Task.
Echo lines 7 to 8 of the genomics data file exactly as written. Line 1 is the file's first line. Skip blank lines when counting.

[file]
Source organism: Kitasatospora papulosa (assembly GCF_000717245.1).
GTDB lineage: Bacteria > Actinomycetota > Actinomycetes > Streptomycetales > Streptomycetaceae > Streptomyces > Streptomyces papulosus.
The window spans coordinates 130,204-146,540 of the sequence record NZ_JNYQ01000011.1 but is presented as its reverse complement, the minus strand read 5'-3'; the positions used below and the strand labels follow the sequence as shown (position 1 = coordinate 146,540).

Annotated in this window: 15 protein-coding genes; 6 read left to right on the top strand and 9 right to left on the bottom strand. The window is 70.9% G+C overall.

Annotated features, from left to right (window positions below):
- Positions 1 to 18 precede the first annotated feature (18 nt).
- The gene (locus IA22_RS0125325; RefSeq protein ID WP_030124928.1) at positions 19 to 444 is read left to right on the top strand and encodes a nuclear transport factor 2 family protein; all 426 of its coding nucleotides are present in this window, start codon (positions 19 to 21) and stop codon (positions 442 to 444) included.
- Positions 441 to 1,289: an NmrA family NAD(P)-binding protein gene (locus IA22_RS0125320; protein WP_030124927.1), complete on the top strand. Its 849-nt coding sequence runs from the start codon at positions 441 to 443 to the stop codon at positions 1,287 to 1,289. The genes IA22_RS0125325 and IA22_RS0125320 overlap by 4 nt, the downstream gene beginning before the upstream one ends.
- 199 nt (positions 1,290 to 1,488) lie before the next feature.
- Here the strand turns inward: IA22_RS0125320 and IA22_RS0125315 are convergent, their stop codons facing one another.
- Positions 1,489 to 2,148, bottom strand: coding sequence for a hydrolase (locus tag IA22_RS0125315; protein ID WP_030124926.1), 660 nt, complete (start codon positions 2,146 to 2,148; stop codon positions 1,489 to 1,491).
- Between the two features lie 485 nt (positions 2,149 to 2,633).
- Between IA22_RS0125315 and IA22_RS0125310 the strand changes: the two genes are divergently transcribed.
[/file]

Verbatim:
- The gene (locus IA22_RS0125325; RefSeq protein ID WP_030124928.1) at positions 19 to 444 is read left to right on the top strand and encodes a nuclear transport factor 2 family protein; all 426 of its coding nucleotides are present in this window, start codon (positions 19 to 21) and stop codon (positions 442 to 444) included.
- Positions 441 to 1,289: an NmrA family NAD(P)-binding protein gene (locus IA22_RS0125320; protein WP_030124927.1), complete on the top strand. Its 849-nt coding sequence runs from the start codon at positions 441 to 443 to the stop codon at positions 1,287 to 1,289. The genes IA22_RS0125325 and IA22_RS0125320 overlap by 4 nt, the downstream gene beginning before the upstream one ends.